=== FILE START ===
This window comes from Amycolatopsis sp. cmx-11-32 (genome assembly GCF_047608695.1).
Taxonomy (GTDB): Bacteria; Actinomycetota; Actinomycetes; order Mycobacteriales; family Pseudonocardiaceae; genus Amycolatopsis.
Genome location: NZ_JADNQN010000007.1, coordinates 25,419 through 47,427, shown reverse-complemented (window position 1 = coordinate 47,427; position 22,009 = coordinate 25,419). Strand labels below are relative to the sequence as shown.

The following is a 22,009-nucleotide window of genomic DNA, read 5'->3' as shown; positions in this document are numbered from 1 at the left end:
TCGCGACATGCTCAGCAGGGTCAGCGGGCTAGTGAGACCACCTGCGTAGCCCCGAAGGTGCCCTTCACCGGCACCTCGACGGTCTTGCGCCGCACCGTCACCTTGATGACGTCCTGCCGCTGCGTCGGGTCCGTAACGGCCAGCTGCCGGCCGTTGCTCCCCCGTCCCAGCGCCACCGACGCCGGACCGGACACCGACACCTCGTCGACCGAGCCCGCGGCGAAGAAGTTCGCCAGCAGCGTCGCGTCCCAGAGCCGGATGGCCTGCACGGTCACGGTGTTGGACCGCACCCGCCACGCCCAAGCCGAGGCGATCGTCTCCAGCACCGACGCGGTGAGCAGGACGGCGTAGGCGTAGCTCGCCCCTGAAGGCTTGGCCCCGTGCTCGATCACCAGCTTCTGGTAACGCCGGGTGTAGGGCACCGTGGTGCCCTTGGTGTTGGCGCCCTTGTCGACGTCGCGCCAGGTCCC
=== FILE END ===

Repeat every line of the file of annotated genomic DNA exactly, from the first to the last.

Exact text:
This window comes from Amycolatopsis sp. cmx-11-32 (genome assembly GCF_047608695.1).
Taxonomy (GTDB): Bacteria; Actinomycetota; Actinomycetes; order Mycobacteriales; family Pseudonocardiaceae; genus Amycolatopsis.
Genome location: NZ_JADNQN010000007.1, coordinates 25,419 through 47,427, shown reverse-complemented (window position 1 = coordinate 47,427; position 22,009 = coordinate 25,419). Strand labels below are relative to the sequence as shown.

The following is a 22,009-nucleotide window of genomic DNA, read 5'->3' as shown; positions in this document are numbered from 1 at the left end:
TCGCGACATGCTCAGCAGGGTCAGCGGGCTAGTGAGACCACCTGCGTAGCCCCGAAGGTGCCCTTCACCGGCACCTCGACGGTCTTGCGCCGCACCGTCACCTTGATGACGTCCTGCCGCTGCGTCGGGTCCGTAACGGCCAGCTGCCGGCCGTTGCTCCCCCGTCCCAGCGCCACCGACGCCGGACCGGACACCGACACCTCGTCGACCGAGCCCGCGGCGAAGAAGTTCGCCAGCAGCGTCGCGTCCCAGAGCCGGATGGCCTGCACGGTCACGGTGTTGGACCGCACCCGCCACGCCCAAGCCGAGGCGATCGTCTCCAGCACCGACGCGGTGAGCAGGACGGCGTAGGCGTAGCTCGCCCCTGAAGGCTTGGCCCCGTGCTCGATCACCAGCTTCTGGTAACGCCGGGTGTAGGGCACCGTGGTGCCCTTGGTGTTGGCGCCCTTGTCGACGTCGCGCCAGGTCCC